Comparing Population, Apartment Rent & Supply Growth Across the Midwest

A lot has been made of high rental rates here in Ann Arbor, I even undertook a review of the state of the student housing rental market just last month (spoiler alert: the rent, occupancy and rate growth is bananas). However, this issue is not unique to our town, rents are skyrocketing virtually everywhere. Being the data junkie that I am (and having access to this sort of data at my day job), I wanted to take a look at how the Ann Arbor MSA stacks up to other markets in terms of rental rates and growth. I pulled information on 65 different Midwest markets and for good measure, I also looked at population growth, unemployment rates and inventory changes from 2012 to 2017. I last took a statistics class my sophomore year of high school so I’m certainly missing some significant conclusions but I’ll offer up a few observations that stand out to me.

As it relates to Ann Arbor specifically, our community posted the sixth highest rental rate at an average of $909 per unit, Chicago is first at $1,046. A2 is tied for the third lowest vacancy rate at just 3% trailing Appleton, WI and Jackson, MI(!). The five year rent growth of 20.13% is fourth, firmly planted in with the bigger metros of Kansas City, Columbus, Grand Rapids, Chicago and Minneapolis. This seems to be driven in part by a supply side gain of just 2.82%, only two other markets with any type of population growth, Kalamazoo and Elkhart, added less. For those that think Ann Arbor is going through a revolutionary development boom, we’re actually doing less than most of our neighbors.


Oakcliff Apartments, 217 units added to the supply side in Ann Arbor in 2015.

In general, college towns are growing, factory towns are not. No shock there. Of the top 10 growth metros, 8 have a major university. The areas bleeding population include Flint and Saginaw here in Michigan, Youngstown, OH and Rockford, IL.

The Great Plains are the place to be. Markets in Iowa, Minnesota and Nebraska seem to be fairing extremely well. Strong population growth, extremely low unemployment and impressive rent growth.

Supply side growth, or lack thereof, is an obvious major factor in rent growth. Certain markets with no new inventory like Elkhart, Jackson or Muskegon actually saw strong rent growth despite lack of population growth and lagging employment. There is a somewhat strong correlation (see Dr. Elzinga, paid a little attention in stats) between supply growth and rent growth although not between supply growth per capita and rent growth. I suspect that a sizable percentage of rent growth is inorganic in that it’s coming from high new construction rents rather than rising existing rents. Certainly rents are going up in existing buildings as well but markets with a lot of new construction skew the numbers upward.

All in all some thought provoking data. Interested to hear other’s conclusions.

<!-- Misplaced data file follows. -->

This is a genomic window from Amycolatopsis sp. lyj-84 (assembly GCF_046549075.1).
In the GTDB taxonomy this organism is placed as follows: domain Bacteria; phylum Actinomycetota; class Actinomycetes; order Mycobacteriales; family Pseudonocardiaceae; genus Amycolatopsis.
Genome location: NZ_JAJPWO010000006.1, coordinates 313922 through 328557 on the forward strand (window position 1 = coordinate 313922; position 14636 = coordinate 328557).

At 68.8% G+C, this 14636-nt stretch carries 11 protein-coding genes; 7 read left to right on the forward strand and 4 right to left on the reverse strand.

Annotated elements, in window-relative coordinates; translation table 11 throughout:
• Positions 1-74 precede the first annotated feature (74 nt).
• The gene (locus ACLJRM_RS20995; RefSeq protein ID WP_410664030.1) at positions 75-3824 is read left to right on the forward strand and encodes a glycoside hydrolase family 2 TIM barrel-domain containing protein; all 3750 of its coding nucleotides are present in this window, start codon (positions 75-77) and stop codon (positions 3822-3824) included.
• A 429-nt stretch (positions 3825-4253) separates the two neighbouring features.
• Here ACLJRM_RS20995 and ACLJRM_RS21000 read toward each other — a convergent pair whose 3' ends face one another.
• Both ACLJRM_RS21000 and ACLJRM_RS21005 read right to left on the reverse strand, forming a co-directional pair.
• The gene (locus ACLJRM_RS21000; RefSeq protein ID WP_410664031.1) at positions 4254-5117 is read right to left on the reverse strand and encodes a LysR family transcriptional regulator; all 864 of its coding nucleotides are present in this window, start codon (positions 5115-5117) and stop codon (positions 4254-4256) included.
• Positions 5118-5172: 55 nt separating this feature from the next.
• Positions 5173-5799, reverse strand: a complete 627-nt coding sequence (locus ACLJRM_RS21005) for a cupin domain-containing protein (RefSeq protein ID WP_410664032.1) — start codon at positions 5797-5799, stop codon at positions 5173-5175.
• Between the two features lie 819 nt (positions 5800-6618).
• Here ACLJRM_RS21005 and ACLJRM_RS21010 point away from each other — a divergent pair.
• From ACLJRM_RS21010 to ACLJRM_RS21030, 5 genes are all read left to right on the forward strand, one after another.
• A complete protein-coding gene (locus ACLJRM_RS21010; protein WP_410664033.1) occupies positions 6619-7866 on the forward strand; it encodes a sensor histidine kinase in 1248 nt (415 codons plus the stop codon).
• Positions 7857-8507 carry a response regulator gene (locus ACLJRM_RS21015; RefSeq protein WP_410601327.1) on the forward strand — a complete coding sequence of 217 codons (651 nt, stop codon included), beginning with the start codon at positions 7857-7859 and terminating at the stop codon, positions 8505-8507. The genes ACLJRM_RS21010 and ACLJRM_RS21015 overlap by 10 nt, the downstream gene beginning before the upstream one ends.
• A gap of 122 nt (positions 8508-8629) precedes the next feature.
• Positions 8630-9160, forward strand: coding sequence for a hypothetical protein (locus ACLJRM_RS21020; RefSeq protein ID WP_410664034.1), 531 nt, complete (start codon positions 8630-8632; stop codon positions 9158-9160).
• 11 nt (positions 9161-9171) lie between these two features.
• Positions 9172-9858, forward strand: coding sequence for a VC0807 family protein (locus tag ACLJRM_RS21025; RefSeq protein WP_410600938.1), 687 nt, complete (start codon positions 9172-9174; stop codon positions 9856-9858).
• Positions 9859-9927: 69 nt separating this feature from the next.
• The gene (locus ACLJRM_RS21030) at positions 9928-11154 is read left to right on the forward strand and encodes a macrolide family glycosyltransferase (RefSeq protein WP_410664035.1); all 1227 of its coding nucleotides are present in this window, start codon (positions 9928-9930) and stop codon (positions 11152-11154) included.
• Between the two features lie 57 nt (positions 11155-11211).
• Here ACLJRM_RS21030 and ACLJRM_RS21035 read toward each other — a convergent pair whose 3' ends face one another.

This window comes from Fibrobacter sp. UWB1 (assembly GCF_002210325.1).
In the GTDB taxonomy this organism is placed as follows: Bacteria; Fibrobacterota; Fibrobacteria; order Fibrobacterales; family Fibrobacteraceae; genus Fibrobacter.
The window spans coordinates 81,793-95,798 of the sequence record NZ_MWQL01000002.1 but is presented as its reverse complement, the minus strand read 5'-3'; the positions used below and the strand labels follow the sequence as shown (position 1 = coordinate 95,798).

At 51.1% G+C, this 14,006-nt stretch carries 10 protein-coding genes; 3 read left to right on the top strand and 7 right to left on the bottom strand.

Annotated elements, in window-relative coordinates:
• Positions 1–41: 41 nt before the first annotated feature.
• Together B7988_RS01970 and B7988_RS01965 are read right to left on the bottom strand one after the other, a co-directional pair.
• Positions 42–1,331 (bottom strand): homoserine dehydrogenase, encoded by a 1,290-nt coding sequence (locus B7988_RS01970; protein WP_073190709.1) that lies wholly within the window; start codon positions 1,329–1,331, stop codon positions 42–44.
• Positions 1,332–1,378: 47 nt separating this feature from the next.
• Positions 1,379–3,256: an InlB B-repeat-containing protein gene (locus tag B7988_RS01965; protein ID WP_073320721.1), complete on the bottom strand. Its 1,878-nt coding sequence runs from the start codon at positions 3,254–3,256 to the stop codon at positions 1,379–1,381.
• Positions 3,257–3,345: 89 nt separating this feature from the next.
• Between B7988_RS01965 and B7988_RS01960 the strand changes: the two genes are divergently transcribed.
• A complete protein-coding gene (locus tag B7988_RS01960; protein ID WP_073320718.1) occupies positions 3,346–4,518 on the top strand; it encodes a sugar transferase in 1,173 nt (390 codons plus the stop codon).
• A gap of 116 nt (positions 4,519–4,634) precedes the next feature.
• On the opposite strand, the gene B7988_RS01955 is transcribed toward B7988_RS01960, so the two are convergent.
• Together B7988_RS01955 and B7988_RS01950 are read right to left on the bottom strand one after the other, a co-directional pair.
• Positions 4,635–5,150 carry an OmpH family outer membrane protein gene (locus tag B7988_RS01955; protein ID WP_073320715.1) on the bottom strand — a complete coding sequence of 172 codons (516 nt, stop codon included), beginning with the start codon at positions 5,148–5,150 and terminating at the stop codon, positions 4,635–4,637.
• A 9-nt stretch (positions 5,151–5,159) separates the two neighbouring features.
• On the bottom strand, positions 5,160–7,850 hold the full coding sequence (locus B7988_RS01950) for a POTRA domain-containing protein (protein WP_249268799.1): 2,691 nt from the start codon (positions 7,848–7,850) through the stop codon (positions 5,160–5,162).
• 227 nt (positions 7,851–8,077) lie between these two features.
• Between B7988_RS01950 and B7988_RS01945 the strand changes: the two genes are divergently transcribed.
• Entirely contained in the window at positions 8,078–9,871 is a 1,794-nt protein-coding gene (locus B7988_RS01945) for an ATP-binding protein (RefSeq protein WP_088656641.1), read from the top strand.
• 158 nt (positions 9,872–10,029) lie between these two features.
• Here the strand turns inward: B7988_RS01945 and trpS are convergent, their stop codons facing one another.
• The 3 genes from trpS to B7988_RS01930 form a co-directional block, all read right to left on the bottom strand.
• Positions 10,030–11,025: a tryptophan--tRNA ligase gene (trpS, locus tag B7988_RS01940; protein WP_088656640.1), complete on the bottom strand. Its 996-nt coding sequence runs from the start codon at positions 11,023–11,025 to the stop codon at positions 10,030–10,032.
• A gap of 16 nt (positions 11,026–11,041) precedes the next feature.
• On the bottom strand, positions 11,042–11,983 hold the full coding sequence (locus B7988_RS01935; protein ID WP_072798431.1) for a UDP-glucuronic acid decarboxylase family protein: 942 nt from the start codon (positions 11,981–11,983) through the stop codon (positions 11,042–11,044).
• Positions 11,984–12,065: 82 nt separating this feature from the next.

Note: All rent, inventory and occupancy data sourced from CoStar Group.

New Mixed-Use Project Proposed Near Michigan Stadium

Just before Thanksgiving, plans were submitted to the city requesting a rezoning of a full city block at the northwest corner of Hoover & Greene in the shadow of Michigan Stadium for a 170-unit mixed-use development.

151 E. Hoover Development

Proposed by Southfield-based REDICO and designed by Myefski Architects (known for the proposed Library Lot development and the under construction Hub project on Huron), this development is slated to include 170 units with 180 total bedrooms, predominantly studio and one bedroom apartments. The building will have a corner pocket park and 3,350 square feet of retail, a nice bonus in this neighborhood, essentially replacing the small commercial building there now. Parking will be provided in a two story garage below the building and includes more than one space per unit, even more than one space per bedroom given the small floorplans. It’s more parking than is needed by zoning and probably more than is even needed by market demand so the MLive commenters that come out of the woodwork to beat the parking dead horse will have to stick to articles about the Lowertown development.

The block is home to predominantly rental homes and is presently zoned half C2B and half R4C. REDICO is petitioning the city to rezone the entire block bound by Hoover, Greene, Davis and Brown to C2B to accommodate the proposed project. This seems like a great in-fill site with a unit mix that can cater to a mix of students, graduate students and young professionals.  Plus a little neighborhood retail! We’ve noted recently on this blog about the ridiculously high occupancy and rents of properties near campus, studios are now renting for north of $1,400 and have gone up nearly 12% in just the last 2 years.  Hopefully this one sails through the process, seems like an excellent redevelopment project and the need is obviously there.